You do not have because you do not ask. You ask and do not receive, because you ask amiss, that you may spend it on your pleasures. (James 4:2-3)
I firmly believe in the existence of sovereign, supernatural power that extends beyond human doubt, human explanation, human trickery, and human ability. But if Jesus promised, “If you ask anything in My name, I will do it” (John 14:14), why do things we ask and pray for remain unanswered?
Yes, God’s grants the ability to tap into His sovereign, supernatural power. Yet, the question remains, “Why is there not consistent, unquestionable, immediate, supernatural, power evidenced in the lives of everyday Christians today? Where is the immediate power to change negative circumstances, power to heal, power to free from addictions?” Many incredible, godly people suffer from one thing or another. It would seem natural to pray for the ability to “fix” whatever trouble assails them. Yet, such supernatural ability remains elusive.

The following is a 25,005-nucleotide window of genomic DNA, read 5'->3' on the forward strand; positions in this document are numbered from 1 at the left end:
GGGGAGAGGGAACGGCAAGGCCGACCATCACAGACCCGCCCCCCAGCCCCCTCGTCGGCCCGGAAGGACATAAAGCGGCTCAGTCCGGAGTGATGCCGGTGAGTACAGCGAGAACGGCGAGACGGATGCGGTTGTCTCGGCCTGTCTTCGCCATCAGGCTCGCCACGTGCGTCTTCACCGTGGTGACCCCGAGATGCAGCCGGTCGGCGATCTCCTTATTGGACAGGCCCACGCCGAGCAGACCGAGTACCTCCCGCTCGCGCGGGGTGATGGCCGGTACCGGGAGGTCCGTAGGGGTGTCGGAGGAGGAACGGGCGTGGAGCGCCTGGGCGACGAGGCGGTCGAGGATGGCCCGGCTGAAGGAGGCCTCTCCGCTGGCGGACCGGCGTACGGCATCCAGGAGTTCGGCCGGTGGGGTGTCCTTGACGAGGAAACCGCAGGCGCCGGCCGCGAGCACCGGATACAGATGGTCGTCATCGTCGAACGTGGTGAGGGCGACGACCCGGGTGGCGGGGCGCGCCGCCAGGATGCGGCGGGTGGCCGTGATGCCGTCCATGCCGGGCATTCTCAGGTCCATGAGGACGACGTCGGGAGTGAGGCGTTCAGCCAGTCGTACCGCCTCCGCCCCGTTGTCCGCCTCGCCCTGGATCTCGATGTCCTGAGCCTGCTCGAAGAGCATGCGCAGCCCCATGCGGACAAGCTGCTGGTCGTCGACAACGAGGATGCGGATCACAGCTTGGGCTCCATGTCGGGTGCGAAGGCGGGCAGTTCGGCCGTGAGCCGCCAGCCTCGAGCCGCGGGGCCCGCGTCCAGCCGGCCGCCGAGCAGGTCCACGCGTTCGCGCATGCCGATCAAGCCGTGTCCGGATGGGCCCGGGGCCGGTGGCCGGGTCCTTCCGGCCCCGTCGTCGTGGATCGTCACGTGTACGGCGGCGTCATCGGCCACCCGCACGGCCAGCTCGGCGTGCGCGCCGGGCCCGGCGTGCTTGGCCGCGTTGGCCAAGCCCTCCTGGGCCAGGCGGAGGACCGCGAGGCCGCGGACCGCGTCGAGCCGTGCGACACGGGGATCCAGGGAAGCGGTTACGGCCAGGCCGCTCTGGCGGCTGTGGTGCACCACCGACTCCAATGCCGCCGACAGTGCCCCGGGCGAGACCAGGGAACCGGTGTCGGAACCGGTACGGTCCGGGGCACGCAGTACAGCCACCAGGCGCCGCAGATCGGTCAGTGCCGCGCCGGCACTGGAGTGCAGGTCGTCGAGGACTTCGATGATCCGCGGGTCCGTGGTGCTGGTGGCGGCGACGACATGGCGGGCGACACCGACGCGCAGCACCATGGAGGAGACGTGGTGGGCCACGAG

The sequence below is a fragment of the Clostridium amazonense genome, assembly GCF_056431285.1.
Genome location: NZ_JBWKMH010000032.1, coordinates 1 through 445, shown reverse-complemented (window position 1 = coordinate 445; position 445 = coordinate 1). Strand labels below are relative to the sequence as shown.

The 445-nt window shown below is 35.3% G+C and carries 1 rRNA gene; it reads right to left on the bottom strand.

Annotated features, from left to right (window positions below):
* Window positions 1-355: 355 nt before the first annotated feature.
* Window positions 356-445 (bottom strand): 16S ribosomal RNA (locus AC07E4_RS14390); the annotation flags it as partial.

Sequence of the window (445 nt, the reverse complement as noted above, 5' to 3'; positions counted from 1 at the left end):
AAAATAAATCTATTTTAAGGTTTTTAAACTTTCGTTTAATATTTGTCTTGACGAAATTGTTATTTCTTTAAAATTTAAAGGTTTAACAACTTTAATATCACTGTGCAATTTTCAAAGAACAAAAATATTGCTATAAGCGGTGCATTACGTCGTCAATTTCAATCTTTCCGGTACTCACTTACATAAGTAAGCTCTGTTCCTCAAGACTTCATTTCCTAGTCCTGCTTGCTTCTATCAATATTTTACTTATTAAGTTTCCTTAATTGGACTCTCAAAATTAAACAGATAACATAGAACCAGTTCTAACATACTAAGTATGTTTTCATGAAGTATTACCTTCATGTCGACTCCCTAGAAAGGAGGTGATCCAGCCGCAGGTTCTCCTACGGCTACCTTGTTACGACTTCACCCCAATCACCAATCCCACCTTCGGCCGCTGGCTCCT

Various groups, denominations, churches, or pastors proclaim they wield such power, yet most claims generally do not hold up to close scrutiny. Please understand, I do not doubt God’s power nor am I judging anyone or any group. I am simply pondering why such power, so evident throughout Scripture, remains a mysterious, unquantifiable, and often unreliable rarity today.
Lack of Faith?